In 2020, there was a 17% decrease in new HIV diagnoses and significant reductions in HIV testing in health care and non-health care settings, impeding the Ending the HIV Epidemic initiative to increase testing and reduce infections.
The COVID-19 pandemic disrupted HIV testing efforts in the United States, leading to significant decreases in HIV testing and new diagnoses, according to a report published by the CDC for the Morbidity and Mortality Weekly Report.
Decreases in testing and diagnoses were reported across all racial and ethnic groups and significantly impacted priority populations at risk for HIV acquisition, including gay and transgender men, among others. The Ending the HIV Epidemic in the US (EHE) initiative aims to reduce new HIV infections by at least 90% by 2030, with HIV testing as a core strategy.
During 2020-2021, the COVID-19 pandemic disrupted health care delivery during a time in which jurisdictions funded to conduct activities as part of the US EHE effort were beginning to expand testing and other HIV prevention activities. Disruptions included persons avoiding these services to comply with COVID-19 risk mitigation efforts and the redirection of sexual health services to COVID-19-related activities.
To understand the effect of the COVID-19 pandemic on HIV testing, the CDC analyzed the number of HIV tests conducted and HIV infections diagnosed by positive test result in the United States in the year before the pandemic, 2019, and during the pandemic, 2020.
Data on HIV tests were sourced from the Health Resources and Service Administration’s Uniform Data System, the CDC’s National HIV Prevention Program Monitoring and Evaluation System (CDC NHM&E), and the National Syndromic Surveillance Program. Data on HIV diagnoses was gathered from reports to the National HIV Surveillance System.
Difference in HIV testing by race and ethnicity and by population group were estimated from CDC NHM&E data. The results of the analysis showed a 17% decrease in new HIV diagnoses in 2020 compared with 2019.
An analysis of commercial laboratory testing showed that testing volumes remained stable throughout 2019, but by week 12 of 2020, testing volumes declined to <50% of levels in 2019 and remained low. Overall, 14.7% fewer commercial laboratory tests were reported in 2020 compared with 2019. The total number of HIV tests funded by the CDC and distributed in both health care and non-health care settings decreased by nearly one-half in 2020 (42.6% and 49.55%, respectively).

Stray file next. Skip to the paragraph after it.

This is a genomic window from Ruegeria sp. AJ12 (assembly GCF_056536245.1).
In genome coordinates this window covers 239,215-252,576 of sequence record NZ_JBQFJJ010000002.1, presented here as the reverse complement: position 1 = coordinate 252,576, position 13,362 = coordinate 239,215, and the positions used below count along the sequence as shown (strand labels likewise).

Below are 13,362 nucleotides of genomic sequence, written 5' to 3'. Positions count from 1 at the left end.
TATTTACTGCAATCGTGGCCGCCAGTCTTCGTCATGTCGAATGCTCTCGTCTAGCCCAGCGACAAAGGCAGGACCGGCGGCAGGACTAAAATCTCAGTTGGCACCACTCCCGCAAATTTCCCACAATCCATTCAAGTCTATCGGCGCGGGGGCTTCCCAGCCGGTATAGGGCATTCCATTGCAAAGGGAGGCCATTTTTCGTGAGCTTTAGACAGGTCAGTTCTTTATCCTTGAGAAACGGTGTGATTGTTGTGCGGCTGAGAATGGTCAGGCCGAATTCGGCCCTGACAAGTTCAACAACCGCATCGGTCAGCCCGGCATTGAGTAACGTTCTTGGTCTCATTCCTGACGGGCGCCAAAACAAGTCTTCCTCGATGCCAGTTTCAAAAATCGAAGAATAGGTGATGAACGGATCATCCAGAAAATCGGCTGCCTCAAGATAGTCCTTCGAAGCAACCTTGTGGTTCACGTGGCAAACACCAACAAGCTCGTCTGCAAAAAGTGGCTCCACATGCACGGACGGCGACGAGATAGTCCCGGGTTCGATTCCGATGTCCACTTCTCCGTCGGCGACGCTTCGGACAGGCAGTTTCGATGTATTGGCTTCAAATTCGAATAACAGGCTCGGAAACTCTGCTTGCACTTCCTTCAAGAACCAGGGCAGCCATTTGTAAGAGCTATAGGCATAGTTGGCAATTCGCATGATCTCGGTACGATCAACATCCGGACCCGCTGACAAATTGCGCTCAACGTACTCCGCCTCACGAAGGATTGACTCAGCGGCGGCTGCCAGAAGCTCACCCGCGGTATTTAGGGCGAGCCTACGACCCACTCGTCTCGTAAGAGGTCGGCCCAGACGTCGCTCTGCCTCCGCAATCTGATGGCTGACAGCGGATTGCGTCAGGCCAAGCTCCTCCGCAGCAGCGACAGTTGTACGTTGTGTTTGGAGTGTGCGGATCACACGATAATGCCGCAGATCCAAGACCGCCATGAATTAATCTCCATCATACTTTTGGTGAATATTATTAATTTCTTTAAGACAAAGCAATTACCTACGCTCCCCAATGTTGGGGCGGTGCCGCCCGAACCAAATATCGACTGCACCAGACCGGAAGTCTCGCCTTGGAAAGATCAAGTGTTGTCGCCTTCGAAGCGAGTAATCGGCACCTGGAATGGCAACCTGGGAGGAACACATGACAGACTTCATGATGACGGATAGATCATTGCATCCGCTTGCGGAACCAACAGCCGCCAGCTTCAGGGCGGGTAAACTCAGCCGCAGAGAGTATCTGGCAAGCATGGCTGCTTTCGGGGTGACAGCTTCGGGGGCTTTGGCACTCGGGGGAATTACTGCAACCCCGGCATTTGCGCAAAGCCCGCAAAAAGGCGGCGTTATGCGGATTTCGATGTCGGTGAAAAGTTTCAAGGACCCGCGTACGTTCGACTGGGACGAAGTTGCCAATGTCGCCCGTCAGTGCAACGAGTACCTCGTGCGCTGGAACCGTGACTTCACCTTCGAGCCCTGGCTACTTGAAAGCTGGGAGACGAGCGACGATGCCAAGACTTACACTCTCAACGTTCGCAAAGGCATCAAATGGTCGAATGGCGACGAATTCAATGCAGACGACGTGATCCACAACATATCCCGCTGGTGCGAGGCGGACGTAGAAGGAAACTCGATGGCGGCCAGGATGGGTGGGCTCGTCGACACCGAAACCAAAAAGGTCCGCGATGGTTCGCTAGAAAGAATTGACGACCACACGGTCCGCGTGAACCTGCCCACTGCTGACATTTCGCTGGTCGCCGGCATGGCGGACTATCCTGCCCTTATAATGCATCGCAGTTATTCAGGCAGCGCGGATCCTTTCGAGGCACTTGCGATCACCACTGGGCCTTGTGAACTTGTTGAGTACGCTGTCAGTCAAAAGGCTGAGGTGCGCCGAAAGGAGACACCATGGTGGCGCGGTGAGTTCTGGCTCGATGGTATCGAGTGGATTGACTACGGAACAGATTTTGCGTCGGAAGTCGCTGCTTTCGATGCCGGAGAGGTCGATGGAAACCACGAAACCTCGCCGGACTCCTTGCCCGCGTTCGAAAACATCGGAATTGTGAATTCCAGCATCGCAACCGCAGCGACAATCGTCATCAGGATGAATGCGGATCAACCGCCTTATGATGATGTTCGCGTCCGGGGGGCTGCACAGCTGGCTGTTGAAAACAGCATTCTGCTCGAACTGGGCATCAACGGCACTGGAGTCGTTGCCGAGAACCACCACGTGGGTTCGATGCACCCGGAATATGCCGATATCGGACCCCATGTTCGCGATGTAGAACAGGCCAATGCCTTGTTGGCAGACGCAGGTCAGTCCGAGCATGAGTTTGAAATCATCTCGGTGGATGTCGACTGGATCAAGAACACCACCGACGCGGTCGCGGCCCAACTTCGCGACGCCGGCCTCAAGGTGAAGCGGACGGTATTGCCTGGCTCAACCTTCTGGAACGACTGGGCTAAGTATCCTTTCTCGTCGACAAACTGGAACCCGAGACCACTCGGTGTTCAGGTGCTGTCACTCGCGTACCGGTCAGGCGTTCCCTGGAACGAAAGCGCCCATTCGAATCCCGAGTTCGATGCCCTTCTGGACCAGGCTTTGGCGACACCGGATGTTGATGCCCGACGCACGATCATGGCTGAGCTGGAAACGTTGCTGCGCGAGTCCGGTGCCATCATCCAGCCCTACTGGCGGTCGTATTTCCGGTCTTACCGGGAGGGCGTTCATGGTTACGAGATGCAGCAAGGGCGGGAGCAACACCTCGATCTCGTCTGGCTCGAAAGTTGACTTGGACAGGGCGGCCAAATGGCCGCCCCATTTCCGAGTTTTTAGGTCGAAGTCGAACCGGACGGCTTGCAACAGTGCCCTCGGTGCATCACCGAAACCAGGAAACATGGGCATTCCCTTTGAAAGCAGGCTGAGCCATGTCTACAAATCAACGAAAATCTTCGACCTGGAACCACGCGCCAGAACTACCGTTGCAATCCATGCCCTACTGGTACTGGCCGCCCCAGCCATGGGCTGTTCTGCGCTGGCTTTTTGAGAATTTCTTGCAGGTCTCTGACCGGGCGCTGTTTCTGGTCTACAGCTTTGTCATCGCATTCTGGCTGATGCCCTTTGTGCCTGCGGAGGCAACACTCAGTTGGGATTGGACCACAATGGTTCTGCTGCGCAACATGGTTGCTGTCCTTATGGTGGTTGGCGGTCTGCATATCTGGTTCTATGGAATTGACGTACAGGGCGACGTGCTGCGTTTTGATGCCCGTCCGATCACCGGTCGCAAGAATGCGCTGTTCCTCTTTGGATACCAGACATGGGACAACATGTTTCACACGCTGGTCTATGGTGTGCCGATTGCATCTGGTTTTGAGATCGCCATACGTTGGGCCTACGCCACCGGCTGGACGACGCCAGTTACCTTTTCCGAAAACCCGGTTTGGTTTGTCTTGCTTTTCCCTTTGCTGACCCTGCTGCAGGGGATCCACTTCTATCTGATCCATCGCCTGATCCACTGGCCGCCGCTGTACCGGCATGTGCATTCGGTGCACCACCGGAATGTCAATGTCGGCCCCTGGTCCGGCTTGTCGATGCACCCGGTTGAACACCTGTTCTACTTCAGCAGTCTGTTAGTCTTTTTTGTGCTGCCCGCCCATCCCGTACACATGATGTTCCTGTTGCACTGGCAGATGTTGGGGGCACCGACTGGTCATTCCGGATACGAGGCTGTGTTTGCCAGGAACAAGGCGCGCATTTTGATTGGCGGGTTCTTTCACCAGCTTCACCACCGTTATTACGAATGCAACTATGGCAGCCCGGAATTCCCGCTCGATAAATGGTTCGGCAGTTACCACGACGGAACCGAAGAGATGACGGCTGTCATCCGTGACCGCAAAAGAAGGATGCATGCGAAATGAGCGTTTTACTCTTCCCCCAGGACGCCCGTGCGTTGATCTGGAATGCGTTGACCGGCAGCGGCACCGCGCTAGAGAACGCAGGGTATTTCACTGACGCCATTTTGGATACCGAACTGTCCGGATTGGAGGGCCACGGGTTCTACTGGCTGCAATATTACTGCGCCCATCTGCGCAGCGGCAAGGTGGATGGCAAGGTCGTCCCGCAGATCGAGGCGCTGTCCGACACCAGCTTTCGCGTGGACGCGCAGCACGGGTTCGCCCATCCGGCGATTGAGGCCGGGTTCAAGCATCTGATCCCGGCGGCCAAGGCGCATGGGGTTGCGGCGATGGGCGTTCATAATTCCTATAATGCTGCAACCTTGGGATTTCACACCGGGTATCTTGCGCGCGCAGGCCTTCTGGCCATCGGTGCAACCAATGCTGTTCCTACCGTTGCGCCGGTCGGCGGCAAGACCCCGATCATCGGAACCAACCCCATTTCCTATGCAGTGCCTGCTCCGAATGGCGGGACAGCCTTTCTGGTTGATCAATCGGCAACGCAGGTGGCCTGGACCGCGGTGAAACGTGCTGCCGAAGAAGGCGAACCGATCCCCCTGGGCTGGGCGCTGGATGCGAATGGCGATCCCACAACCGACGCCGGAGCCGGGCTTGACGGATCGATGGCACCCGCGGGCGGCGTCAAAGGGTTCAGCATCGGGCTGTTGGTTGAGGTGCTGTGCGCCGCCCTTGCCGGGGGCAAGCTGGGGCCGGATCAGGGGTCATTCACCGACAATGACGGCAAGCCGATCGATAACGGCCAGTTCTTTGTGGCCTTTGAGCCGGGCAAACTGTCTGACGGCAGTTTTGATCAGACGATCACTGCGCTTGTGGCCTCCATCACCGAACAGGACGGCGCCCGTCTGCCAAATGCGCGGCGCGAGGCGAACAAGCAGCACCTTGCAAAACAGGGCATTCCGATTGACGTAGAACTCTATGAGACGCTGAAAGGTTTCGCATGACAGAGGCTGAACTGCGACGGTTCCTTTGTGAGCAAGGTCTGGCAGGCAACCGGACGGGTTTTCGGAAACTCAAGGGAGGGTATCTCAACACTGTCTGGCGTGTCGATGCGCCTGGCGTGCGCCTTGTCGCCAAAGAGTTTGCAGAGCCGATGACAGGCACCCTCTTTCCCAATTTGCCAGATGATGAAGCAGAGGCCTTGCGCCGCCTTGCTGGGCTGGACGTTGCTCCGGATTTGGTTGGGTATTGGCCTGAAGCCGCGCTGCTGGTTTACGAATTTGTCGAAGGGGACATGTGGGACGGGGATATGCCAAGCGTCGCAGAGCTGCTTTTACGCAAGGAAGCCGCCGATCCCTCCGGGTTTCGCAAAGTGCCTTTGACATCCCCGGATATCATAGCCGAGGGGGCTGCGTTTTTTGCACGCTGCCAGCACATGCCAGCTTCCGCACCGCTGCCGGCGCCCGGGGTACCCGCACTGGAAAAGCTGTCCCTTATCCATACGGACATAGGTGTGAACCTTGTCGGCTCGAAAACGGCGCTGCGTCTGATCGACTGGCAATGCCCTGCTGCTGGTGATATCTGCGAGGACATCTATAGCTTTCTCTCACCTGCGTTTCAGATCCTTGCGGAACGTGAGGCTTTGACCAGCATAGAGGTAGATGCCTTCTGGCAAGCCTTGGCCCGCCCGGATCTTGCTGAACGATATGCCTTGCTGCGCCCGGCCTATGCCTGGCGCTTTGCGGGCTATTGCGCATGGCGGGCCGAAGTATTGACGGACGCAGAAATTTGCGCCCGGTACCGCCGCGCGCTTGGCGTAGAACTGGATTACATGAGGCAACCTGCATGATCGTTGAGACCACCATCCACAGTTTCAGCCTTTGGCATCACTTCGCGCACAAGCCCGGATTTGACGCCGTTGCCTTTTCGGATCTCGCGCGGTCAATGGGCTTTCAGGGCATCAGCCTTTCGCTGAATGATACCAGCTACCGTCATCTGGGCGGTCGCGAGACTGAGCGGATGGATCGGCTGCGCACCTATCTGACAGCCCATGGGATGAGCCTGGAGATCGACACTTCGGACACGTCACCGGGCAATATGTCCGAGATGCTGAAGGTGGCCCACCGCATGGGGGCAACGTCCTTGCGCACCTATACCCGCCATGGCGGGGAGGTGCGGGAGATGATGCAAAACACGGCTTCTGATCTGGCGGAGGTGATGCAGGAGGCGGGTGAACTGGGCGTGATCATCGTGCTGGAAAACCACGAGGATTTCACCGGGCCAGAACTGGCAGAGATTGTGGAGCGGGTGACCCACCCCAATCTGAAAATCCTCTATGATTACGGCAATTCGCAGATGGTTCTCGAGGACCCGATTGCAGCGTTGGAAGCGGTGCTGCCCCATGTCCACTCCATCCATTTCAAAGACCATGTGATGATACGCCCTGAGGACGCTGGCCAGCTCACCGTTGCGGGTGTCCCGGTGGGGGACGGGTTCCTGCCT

Substantial decreases in HIV testing were experienced in all racial and ethnic groups, as well as groups with an elevated potential for HIV acquisition, including Black or African American gay men, Hispanic or Latino gay men, bisexual men, other men who have sex with men (MSM), and transgender persons in CDC-funded jurisdictions. A 49.2% reduction in tests among MSM, a 47.3% reduction among transgender persons, and 44.1% and 46.3% reductions and Black and Hispanic persons, respectively, were reported.
The results also show similar declines in clinical visits for HIV testing and other services, such as STD testing. The CDC suggests that there is a need to compensate for testing and diagnoses missed during the COVID-19 pandemic.
“The substantial reduction in testing and new diagnoses suggest that a concerted effort is needed at local, state, and national levels to increase testing rates among all persons, especially those populations most affected by HIV, in keeping with EHE goals,” the CDC wrote in the report.
Suggested strategies to increase access to HIV testing services included self-testing and routine opt-out screening in health care settings. Distribution of HIV self-tests increases awareness of HIV infection among priority populations such as MSM, according to the report.
These efforts could also accelerate the EHE initiative. The expansion of routine screening in health care settings and locally tailored HIV testing efforts in non–health care settings would contribute to the EHE goal of reducing disparities in HIV diagnoses among populations most affected by the disease, the CDC notes.
The findings in the report are subject to limitations. The cause of decreases in the number of reported HIV tests and new HIV diagnoses can not be definitively determined. The CDC suggests that the decline may be a result of reduced access to testing services, decreased sexual behaviors that would make testing unnecessary, reductions in overall HIV incidence, or a combination of these and other factors.
DiNenno EA, Delaney KP, Pitasi MA, MacGowan R, Miles G, Dailey A, et al. HIV Testing Before and During the COVID-19 Pandemic—United States, 2019–2020. CDC Website. https://www.cdc.gov/mmwr/volumes/71/wr/mm7125a2.htm?s_cid=mm7125a2_w. Published June 24, 2022. Accessed July 13, 2022.